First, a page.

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LEGO spacecraft: A brief history of historic accuracy

Bringing outer space down to Earth.

LEGO is one of the few popular brands of toys you will commonly see in educational stores and museum gift shops. They encourage wholesome fun and creativity, and many have sciencey themes, mostly in the form of spaceships. Although these are usually fictionalized depictions of ships, there have been several occasions when LEGO has produced sets that are based on real, historic spacecraft.

The first ones were rather plain looking by today’s standards. In 2003 LEGO, collaborated with the Discovery Channel to produce six different sets based on actual spacecraft. Among them was their first minifig-scale Lunar Lander. These sets saw limited retail availability, mainly in gift shops and Discovery stores. LEGO would not reach more widely into the untapped market for accurate space sets until the LEGO builders community was asked for their own ideas.

In 2008, The LEGO Group launched a platform for those builders to submit their own concepts for official LEGO sets, originally called Cuusoo (Japanese for “imagination”), later renamed to LEGO Ideas. Three of the first five submissions that actually went into production were based on real scientific vehicles. The first was a submarine, the Shunkai 6500, and the others were for space exploration — The Hayabusa spacecraft that studied asteroids, and the Mars Science Lab Curiosity Rover. Other real world space sets would eventually emerge, most of which were good sellers.

Then, in 2019, the company celebrated the 50th anniversary of the moon landing, by introducing the LEGO Creator Series NASA Apollo 11 Lunar Lander, with a base and  two minifig astronauts. Containing 1,087 pieces, it’s a far more detailed model than what they produced in 2003.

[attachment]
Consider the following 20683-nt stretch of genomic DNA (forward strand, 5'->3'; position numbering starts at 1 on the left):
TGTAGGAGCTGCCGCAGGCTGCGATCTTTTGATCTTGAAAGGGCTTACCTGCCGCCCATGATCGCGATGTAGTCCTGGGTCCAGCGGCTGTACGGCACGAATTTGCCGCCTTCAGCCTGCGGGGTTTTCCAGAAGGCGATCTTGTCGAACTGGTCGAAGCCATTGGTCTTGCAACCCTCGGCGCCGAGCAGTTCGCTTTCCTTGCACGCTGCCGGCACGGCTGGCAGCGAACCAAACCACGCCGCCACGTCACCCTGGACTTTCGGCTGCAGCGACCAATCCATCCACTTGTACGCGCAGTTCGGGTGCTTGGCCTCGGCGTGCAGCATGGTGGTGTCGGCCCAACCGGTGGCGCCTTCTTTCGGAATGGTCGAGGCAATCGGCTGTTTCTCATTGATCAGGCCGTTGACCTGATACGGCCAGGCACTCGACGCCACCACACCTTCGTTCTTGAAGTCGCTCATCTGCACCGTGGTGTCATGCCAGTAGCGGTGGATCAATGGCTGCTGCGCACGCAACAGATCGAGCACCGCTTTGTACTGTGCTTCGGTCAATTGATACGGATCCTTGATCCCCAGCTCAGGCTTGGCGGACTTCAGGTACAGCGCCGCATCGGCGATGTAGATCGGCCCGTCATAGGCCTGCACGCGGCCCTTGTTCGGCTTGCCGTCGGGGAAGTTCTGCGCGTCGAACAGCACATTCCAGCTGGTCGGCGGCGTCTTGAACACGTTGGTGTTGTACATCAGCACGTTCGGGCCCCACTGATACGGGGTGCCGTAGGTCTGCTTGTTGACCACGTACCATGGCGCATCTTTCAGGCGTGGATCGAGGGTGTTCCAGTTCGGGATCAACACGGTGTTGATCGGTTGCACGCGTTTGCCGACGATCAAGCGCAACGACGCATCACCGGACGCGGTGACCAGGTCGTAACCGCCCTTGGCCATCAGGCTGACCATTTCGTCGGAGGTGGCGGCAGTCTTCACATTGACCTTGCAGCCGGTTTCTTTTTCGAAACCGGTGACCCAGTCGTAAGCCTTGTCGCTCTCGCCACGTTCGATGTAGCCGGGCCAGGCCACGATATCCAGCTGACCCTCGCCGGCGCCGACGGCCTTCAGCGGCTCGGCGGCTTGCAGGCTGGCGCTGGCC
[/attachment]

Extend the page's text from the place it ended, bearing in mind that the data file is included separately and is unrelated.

Here is a chart of all the historically accurate space sets released so far:

Year Series Set No. Name of Set Description No. of Pieces
2003 Discovery Channel 7467 International Space Station A microscale model of the ISS, with microscale space shuttle. 162
2003 Discovery Channel 7468 Saturn V Moon Mission Four models of vehicles from the Saturn V program, at different incompatible scales. 178
2003 Discovery Channel 7469 Mission to Mars Four models used to send rovers to Mars, including a Delta II rocket; each at different scales. 417
2003 Discovery Channel 7470 Space Shuttle Discovery A largely accurate space shuttle, with a Hubble telescope payload. It is smaller than minifig scale. 826
2003 Discovery Channel 747 Mars Exploration Rover A Technic-based model of a NASA Mars rover. 858
2003 Discovery Channel 10029 Lunar Lander A minifigure scale model of the Apollo Lunar Lander, with 2 minifig astronauts. Very basic detailing compared to the later set. 467
2012 LEGO Ideas (Cuusoo) 21101 (Ideas #2) Hayabusa The first spacecraft to make physical contact with an asteroid in space. 369
2014 LEGO Ideas (Cuusoo) 21104 (Ideas #5) Mars Science Laboratory Curiosity Rover A brick-and-Technic-based model of the MSL rover. 295
2017 LEGO Ideas 21309 (Ideas #17) NASA Apollo Saturn V The Saturn V rocket with scale models of the command module, lander, and micro-scale astronauts. 1969
2017 LEGO Ideas 21312 (Ideas #19) Women of NASA Minifig models of 4 famous women who had worked for NASA. 231